Time for Enlightenment


Natalie Goldberg’s book The True Secret of Writing, like many of her other books, talks about the relationship of Zen meditation practice to writing. Reading it recently reminded me of a favorite Zen story not in the book, this:

The eager student seeks out the Zen Master and at last is able to get a meeting with him. “Master, please, tell me how long it will take to achieve enlightenment.”

The teacher replies, “Twenty years.”

“Twenty years? No, no, you don’t understand. I am going to follow your instructions to the letter, I have a will of iron, I will meditate every day for as long as necessary, twice as long, I will not stray nor will I rest until I achieve enlightenment.”

“In that case,” says the teacher, “Forty years.”

Fumbling, Failing, Falling: Wild Mind–Living the Writer’s Life


There are lots of good books about writing, but this one is still reverberating. The premise of this little book is that the essence of good writing comes from being able to access that part of us that doesn’t know what it is doing: the Wild Mind. We are lurching through a desert in a car with no brakes at 150 miles per hour, our eyes straining through the windows and our job is to write it all down as fast as we can. Better yet, kick out the car windows, feel the hot air rush against our cheeks, smell the sulfur night, hear the wolves bay.  And when we crash into the twelve-foot cactus that was hidden around the bend, at all costs hold onto your pencil. Your Monkey Mind has just crashed into your Wild Mind and the skid marks are your next poem or story.

Natalie Goldberg’s book is part memoir, part writing advice. She does not separate life from writing. Life is practice; practice, life.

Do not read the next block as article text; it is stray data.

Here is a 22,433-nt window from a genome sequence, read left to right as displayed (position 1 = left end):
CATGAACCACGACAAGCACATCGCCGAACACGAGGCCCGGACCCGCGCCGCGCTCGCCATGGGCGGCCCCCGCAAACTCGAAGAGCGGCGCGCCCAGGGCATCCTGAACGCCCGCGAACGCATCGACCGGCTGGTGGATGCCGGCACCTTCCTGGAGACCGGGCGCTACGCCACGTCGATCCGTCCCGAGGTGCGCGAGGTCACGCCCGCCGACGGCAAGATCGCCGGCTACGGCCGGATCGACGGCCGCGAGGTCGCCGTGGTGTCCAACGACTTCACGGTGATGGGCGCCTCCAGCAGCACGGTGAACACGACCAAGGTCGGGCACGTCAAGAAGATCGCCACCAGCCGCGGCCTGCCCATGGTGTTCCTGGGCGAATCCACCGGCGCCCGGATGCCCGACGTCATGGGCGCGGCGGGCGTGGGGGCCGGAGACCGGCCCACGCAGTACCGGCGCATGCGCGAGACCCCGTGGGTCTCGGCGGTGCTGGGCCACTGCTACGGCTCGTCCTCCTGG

She writes about the day she got permission. About how every artist needs that nod from another, more respected, artist which says, “It’s okay, you’re one of us, you have permission to continue.” Permission to fumble, fail, fall. Who would want permission to be in such a club! But the journey is helped with the encouragement of others.

Her writing exercises are very practical but not at all like What I Did on My Summer Vacation. Start with “I remember” and keep writing. When you can’t remember anymore, start again: “I remember.”  Do this for ten minutes.  When you are finished, repeat, only this time begin with, “I don’t remember.”

I like her recommendations for revision as well. In order to keep the new material as fresh as the original, she suggests you make a notation next to the paragraph that needs revision. Then on a separate paper let yourself run free with that paragraph’s subject. It may go anywhere. The idea is to let your Wild Mind out so that even in revision the language is chewy and alive.

She talks of her life, how it is not different from writing, how lovers, family, jobs have disappeared and changed but the one commitment she could keep, she had to keep, was her writing.

The sickness and the cure are the same. Pick up the pencil, keep the hand moving.